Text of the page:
U.K. stocks climbed, with the FTSE 100 Index rebounding from a one-month low, after a Federal Reserve official said the U.S. economy isn’t strong enough to justify a reduction in stimulus measures.
Rentokil Initial Plc rose the most in almost eight weeks after a report that private-equity investor Clayton Dubilier & Rice LLC is considering combining the company’s office-maintenance unit with that of Balfour Beatty Plc. Cobham Plc dropped 4.6 percent as a shareholder sold a 3.6 percent stake in the maker of defense and aerospace equipment.
The FTSE 100 advanced 33.46 points, or 0.5 percent, to 6,558.58 in London. The gauge yesterday declined to the lowest level since May 3 amid speculation the Fed would start to taper its bond-buying program if the economy improved. The broader FTSE All-Share Index also also added 0.5 percent today, while Ireland’s ISEQ gained 0.4 percent.
“The market is perhaps too quickly discounting an end to quantitative easing,” Johan Jooste, chief market strategist at Merrill Lynch Wealth Management in London, said. “Although the U.S. economy is improving, both unemployment and inflation remain below Fed targets. The growing market belief in a continued economic recovery -- however stuttering in some regions -- should continue to provide enough impetus to equity markets.”
The volume of shares changing hands in companies listed on the FTSE 100 was 26 percent lower than the average of the past 30 days, according to data compiled by Bloomberg.
In the U.S., Fed Bank of Atlanta President Dennis Lockhart, who doesn’t hold a policy vote this year, said officials at the central bank are committed to continuing stimulus measures.
“To the extent that the markets are seeing mixed messages, it simply reflects the debate that’s going on among the colleagues on the Federal Open Market Committee,” Lockhart said in a Bloomberg Television interview. “The bigger picture is that any adjustment is not a major policy shift.”
U.K. construction returned to growth last month, for the first time since October, a report showed today. An index of building activity rose to 50.8 from 49.4 in April, Markit and the Chartered Institute of Purchasing and Supply said. Economists had forecast a reading below 50, the dividing line between expansion and contraction.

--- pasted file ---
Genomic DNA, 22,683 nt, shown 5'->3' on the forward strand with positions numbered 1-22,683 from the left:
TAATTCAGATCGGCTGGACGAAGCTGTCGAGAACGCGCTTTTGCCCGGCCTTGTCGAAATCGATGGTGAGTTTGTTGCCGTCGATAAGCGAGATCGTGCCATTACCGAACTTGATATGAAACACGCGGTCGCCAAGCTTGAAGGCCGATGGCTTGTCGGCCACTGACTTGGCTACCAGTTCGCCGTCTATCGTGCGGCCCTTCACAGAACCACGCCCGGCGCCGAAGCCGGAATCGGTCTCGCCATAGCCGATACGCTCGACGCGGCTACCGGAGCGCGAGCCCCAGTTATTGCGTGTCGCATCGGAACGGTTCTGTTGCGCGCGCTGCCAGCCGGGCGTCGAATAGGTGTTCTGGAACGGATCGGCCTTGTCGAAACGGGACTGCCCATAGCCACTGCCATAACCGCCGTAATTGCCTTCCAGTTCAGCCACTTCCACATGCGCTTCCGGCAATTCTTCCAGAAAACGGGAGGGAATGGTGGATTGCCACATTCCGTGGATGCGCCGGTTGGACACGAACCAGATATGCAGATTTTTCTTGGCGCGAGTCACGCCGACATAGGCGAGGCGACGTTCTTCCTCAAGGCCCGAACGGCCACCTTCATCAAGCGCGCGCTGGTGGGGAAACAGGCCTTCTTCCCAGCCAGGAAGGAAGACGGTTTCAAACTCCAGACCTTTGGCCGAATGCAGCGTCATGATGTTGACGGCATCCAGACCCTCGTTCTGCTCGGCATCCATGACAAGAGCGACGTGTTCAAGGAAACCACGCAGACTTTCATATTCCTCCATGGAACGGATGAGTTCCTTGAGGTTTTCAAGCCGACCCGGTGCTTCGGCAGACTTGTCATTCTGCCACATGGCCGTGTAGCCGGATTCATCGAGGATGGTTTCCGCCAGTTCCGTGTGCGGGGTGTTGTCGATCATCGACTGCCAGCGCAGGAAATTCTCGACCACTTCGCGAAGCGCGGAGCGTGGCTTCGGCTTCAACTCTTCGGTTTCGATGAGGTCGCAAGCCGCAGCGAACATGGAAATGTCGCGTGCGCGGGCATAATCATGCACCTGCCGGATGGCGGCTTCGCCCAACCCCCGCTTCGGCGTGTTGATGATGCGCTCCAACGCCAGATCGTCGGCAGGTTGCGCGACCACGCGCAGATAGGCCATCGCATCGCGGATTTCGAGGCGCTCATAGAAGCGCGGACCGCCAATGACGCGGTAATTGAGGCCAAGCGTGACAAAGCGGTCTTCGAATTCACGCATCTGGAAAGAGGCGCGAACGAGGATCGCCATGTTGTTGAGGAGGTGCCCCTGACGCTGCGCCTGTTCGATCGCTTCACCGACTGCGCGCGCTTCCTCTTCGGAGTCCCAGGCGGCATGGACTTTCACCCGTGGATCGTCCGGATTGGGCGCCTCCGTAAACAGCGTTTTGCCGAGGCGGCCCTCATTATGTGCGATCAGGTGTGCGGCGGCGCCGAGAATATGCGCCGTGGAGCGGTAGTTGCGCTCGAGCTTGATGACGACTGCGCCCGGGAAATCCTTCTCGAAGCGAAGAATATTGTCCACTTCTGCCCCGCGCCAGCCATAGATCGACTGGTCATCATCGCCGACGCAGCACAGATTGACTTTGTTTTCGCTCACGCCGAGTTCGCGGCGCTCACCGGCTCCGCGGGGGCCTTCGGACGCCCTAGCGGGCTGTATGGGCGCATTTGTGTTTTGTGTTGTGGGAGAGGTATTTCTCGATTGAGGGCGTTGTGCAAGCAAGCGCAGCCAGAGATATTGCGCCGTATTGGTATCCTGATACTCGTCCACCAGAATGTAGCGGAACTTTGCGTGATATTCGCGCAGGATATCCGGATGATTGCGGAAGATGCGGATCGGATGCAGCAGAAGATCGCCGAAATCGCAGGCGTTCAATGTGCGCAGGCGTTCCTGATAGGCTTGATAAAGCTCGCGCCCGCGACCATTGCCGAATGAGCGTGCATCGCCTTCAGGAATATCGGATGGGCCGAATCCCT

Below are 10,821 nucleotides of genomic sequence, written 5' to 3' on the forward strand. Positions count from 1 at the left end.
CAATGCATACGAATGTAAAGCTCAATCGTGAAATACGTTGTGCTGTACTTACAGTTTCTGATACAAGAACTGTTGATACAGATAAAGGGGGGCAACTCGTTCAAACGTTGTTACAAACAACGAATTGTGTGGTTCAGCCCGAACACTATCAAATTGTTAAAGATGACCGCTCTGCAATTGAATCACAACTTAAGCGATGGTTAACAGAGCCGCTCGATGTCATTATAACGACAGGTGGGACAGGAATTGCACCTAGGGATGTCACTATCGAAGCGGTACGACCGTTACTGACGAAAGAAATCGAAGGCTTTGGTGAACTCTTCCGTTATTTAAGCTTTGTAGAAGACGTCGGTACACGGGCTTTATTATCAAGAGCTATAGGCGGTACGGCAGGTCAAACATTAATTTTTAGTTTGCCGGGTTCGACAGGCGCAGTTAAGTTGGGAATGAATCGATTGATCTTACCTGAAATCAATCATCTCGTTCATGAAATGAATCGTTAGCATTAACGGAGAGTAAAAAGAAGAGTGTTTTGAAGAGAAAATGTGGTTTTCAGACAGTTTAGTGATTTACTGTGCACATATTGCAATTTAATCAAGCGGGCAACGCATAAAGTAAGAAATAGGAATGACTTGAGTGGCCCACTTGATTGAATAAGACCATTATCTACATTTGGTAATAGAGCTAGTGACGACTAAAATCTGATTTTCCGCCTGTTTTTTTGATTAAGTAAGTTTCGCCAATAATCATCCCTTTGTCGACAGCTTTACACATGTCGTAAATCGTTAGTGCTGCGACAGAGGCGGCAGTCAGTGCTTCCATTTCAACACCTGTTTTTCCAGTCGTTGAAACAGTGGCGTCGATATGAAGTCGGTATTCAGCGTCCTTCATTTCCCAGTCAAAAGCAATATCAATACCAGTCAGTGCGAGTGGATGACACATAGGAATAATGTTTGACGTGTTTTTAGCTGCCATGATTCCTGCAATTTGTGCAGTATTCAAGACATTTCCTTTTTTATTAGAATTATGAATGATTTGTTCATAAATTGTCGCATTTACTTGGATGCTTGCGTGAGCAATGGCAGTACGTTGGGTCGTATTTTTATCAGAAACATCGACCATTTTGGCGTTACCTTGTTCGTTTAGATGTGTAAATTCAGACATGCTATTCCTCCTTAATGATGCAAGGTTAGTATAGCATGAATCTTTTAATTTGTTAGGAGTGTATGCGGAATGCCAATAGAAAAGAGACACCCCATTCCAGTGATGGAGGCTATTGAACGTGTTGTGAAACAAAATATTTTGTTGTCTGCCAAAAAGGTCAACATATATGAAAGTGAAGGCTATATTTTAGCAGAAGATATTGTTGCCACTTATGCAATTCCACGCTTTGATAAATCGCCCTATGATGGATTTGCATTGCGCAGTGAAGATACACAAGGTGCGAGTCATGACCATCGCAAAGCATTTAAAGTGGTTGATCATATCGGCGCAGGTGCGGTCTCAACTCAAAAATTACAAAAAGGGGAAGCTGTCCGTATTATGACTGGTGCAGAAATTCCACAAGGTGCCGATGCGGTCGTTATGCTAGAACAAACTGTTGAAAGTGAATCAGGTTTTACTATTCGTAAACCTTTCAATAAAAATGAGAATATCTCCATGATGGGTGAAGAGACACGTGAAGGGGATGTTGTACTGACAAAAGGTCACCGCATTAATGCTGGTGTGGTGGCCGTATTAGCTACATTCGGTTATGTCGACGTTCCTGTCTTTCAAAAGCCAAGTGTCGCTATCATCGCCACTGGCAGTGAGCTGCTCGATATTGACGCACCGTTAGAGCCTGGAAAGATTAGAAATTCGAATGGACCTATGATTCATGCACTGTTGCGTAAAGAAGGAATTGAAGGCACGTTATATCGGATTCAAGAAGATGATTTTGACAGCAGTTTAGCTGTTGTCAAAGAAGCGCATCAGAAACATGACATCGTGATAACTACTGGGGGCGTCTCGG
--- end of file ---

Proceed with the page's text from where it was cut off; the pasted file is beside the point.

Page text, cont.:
Separately, UBS AG raised its year-end target for the FTSE 100 to 7,000, from its earlier prediction of 6,300, according to a note to clients.
“An improving growth backdrop should help cyclical sectors to outperform, especially in the context of more attractive valuations and improving relative earnings momentum,” strategist Matthew Gilman wrote.
Rentokil rose 2.6 percent to 90.75 pence, for its biggest increase since April 10. Clayton Dubilier & Rice is considering buying the pest-control provider’s Initial Facilities unit and combining it with Balfour Beatty’s WorkPlace, the Financial Times reported, citing four people familiar with the matter.
GKN Plc rallied 5.1 percent to 313.4 pence, the largest advance since July 2012. UBS raised its price estimate on the stock to 350 pence, from 275 pence, reiterating a buy recommendation for the supplier of parts to aircraft makers.
HSBC Holdings Plc advanced 1.9 percent to 731.9 pence, for the largest contribution to the gains on the FTSE 100. Goldman Sachs Group Inc. reiterated its “conviction buy” rating for Europe’s biggest bank. HSBC is poised to beat consensus estimates for earnings through 2016, as well as increasing dividend payments and share buybacks, Goldman Sachs said.
Cobham Plc, the world’s largest maker of airborne refueling kits, tumbled 4.6 percent to 272.9 pence. An investor, who was not named, was sold 39.1 million shares at 273.5 pence to market price, according to terms obtained by Bloomberg News.
Wolseley Plc, the distributor of heating and plumbing products, lost 6.3 percent to 3,145 pence, the biggest slump in three years. Comparable sales in France dropped 9.2 percent in the third-quarter from a year ago as construction remained weak, the company said today.